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Tag Archives: kid questions

10 cool kid facts for a Full Moon night.

Did you know that the full moon is the only moon that comes up at sunset and goes down at sunrise? That’s precisely what makes it so perfect for night hiking. What could possibly spice a hiking up like walking in the dark of night with no need for a headlamp and your shadow trailing behind you.

Here are a few other kid friendly facts I’ve learned about full moons.

1. Is the moon really perfectly round? The full moon may appear round, but is actually shaped like an egg with the pointed end facing earth.

2. Why is the moon bigger as it’s coming up over the horizon? Well, it’s not. Scientists have long battled to explain the “moon illusion”. The phenomenon is understood to be caused by human perception rather than the magnifying effect of the earth’s atmosphere.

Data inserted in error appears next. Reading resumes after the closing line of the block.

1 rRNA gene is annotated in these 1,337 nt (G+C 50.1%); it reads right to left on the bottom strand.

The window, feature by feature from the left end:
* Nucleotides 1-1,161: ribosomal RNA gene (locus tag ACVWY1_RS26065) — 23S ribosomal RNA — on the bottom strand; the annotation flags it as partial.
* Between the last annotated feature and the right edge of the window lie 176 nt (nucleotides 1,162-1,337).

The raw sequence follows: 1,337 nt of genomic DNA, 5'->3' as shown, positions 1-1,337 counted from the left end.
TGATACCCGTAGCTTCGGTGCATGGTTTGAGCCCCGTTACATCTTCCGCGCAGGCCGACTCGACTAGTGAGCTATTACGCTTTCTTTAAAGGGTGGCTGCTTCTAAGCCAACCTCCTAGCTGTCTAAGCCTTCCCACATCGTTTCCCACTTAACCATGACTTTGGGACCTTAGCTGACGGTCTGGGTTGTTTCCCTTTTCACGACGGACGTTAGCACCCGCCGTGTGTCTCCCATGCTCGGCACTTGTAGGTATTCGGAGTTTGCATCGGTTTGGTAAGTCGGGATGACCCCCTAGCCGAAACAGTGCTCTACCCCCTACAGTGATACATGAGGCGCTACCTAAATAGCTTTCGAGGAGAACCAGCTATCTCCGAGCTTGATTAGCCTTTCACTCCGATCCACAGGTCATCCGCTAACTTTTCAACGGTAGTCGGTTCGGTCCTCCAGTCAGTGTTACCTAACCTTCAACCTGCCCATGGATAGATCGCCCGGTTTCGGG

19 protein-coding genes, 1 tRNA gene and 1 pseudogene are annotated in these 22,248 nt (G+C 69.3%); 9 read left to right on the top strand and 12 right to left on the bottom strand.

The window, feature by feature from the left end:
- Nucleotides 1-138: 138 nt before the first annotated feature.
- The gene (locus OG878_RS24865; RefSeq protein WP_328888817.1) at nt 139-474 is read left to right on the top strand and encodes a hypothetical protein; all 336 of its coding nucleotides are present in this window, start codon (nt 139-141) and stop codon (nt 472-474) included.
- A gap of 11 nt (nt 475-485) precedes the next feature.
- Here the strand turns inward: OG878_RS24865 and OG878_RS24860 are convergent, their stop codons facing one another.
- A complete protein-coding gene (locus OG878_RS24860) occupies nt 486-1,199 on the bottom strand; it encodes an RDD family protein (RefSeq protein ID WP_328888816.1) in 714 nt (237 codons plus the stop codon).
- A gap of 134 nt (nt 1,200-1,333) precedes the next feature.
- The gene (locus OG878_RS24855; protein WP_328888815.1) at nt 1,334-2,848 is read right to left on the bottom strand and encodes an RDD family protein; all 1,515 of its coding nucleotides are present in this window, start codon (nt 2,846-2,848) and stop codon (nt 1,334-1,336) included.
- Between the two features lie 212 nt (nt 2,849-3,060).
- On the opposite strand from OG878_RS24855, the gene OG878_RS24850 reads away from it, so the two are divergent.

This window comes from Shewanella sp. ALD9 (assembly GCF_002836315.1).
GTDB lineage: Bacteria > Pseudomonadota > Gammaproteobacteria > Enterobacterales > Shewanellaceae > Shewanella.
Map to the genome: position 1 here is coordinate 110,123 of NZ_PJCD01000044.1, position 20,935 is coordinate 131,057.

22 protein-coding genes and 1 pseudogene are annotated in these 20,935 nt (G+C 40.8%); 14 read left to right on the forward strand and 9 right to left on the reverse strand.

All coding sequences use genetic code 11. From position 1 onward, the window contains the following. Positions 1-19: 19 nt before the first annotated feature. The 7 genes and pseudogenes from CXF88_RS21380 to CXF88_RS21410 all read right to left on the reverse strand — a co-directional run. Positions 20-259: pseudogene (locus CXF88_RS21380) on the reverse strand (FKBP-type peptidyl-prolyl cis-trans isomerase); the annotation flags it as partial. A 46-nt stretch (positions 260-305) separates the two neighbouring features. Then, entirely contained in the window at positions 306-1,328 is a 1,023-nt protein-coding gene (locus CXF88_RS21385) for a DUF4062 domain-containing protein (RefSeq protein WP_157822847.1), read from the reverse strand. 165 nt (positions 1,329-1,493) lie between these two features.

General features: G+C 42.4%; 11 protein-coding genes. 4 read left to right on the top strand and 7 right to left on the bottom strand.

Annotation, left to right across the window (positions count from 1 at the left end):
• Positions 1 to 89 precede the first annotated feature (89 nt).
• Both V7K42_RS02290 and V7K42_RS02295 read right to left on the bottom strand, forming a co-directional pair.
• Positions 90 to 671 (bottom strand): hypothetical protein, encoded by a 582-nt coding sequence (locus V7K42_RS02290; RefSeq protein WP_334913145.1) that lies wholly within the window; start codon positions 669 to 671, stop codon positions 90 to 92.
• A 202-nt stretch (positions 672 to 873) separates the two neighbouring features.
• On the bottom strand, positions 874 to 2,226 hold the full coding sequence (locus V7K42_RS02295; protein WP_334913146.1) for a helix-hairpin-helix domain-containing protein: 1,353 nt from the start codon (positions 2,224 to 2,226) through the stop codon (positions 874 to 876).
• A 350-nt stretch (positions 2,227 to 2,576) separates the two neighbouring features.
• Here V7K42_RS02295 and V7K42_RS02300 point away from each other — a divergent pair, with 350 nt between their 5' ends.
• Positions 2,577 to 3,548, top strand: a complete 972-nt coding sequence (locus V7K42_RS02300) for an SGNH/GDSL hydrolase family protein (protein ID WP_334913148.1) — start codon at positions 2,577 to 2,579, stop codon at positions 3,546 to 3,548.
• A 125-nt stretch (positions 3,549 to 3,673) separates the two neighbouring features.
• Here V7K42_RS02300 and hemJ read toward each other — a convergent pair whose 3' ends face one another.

3. How often do we see a full moon? The full moon occurs every 29.5 days – the duration of one complete lunar cycle.

4. What’s the ‘Flower Moon’ all about? The full moon has many names. The Algonquian people had a different name for each full moon, depending on the month. Each name is linked to the season and nature. My favorite is September’s Harvest Moon, but did you know the Strawberry Moon is the name for the full moon in June? This is because strawberries are ready for picking. Here’s a list of moon names and meanings.

5. How long does it take to travel to the moon? The moon is about 238,855 miles from earth. Traveling by car that would take 130 days. If you took a rocket it would take 13 hours. And should you choose to travel at the speed of light, you could get there in a meer 1.52 seconds.

6. How fast does the moon actually move? The moon travels around the earth at an average speed of 2,288 miles per hour. Sure doesn’t look that fast! Why do you think that is…? I have a few theories.

7. Why is the moon so bright? It’s actually not, well, not really. The moon is not a light source, it doesn’t make its own light, it reflects light from the sun. We can see the moon because light from the sun bounces off it back to the earth. If the sun wasn’t there, we wouldn’t be able to see the moon.